- Find a Park
- Making Reservations
- Backcountry Registration
- Know Before You Go
- Park User Fees
- Children & Youth
- Purchasing Giftware
- Frequently Asked Questions (General)
- Park Enhancement Fund
- Commemorative Gifting
- 100 Benches for 100 Years
- Corporate Partnerships
- Planned Giving Program
- Land Acquisition
- Ecological Monitoring
- Long-Term Ecological Monitoring
- Living Lab Program
- Our Partners
- Conservation Management
- Ecological Reserves
- Conservation Information
- Invasive Species
- Climate Change
- Mountain Pine Beetles
British Columbia Heritage
- B.C. Rivers
- Canadian Rivers
- Contact Us
- About BC Parks
- Park Operators
- Park Use Permits
- Filming in Parks
- Brochures, Publications & Manuals
- Contact Us
A Note to Adults
Play safe! Educate yourself and your kids before going out into the wilderness. While parks are great places for recreation, learning and discovery, it is important to plan ahead and be well-informed. You will enjoy your BC Parks trip to the fullest by being well-informed and following the suggested safety tips. The following tips will help to teach your kids how to play safe in parks and what to do in case of an emergency. Use these safety tips as a reference tool and discuss them with your kids or students before you get there.
Tips for Kids
Stay on well-marked trails and always hike with a buddy.
This will help prevent your getting lost in the first place. If you do get lost, you and your buddy can help each other.
Tell a parent, teacher or friend where you are going and when you expect to return.
This will help people find you if you become lost.
Wear a bright coloured and bring a hat and some warm clothing with you.
A bright colour like orange or red will help you to be seen if you get lost. Weather can change quickly, and temperatures drop at night, so always carry some warm clothes with you.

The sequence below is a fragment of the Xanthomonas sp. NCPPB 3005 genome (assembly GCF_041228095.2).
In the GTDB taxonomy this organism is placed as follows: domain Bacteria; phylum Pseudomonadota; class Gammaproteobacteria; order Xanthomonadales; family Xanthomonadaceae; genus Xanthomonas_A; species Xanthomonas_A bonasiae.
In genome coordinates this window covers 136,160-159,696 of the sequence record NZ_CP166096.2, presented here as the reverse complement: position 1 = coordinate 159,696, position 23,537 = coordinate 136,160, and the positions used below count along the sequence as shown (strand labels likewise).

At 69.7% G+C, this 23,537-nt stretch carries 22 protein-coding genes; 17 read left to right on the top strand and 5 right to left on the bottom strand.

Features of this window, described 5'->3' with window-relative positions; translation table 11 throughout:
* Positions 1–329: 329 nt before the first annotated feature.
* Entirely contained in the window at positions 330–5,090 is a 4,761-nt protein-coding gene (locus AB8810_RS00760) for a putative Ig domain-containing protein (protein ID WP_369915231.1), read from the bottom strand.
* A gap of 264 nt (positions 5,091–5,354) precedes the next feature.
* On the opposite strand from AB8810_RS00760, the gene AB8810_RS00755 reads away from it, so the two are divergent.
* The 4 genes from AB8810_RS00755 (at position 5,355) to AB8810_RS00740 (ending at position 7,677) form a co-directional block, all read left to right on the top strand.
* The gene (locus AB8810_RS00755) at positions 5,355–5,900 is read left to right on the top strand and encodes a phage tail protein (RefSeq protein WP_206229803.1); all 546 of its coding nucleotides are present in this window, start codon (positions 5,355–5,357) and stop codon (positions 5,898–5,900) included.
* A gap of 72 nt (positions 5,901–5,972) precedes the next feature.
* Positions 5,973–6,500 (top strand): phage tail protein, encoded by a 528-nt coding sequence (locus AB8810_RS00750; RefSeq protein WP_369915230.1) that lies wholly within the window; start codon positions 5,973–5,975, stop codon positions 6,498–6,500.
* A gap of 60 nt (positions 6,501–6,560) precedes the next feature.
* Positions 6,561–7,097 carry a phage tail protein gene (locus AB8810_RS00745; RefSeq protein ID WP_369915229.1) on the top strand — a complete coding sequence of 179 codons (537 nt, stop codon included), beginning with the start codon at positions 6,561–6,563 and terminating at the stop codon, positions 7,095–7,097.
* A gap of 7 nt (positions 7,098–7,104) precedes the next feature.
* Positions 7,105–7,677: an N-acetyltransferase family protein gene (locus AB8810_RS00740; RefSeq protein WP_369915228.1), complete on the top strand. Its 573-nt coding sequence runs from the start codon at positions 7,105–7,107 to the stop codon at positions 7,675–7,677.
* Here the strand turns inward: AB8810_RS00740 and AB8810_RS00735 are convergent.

Carry a garbage bag and a whistle on a picnic, hike, or camping trip. An orange garbage bag is best.
If you do get lost, you can make a hole in the bag for your face (so you can breathe!) and put the bag on over your head to keep you dry and warm. A whistle requires less energy than yelling and is louder than your voice.
Carry a non-perishable snack and something to drink.
You can’t always rely on finding clean water if you get lost. Keep a snack, drink, garbage bag, and whistle your backpack.
If you get lost, hug a tree as soon as you realize you are lost. A tree will shelter you and help you feel better. Hugging your tree will keep you in one place so you can be found, and will ensure you don’t venture further into the wilderness.
If you get lost, a parent, teacher or other adult will get a search team out to find you. Don’t hide if you see someone looking for you. It is probably a person from a search team, or someone else who can help you.
You will be safest if you stay calm. Remember, if you are lost, there are people searching for you, and all you have to do is stay in one place and wait for them to find you. If you hear a noise that frightens you, yell out your name. Animals are usually more afraid of you than you are of them.
Make yourself big.
If you are lost, try to pick a tree that is located in a clearing so you can be easily seen. Lie down if you hear a helicopter or a plane fly over. That way there is more of you visible from the sky than just the top of your head!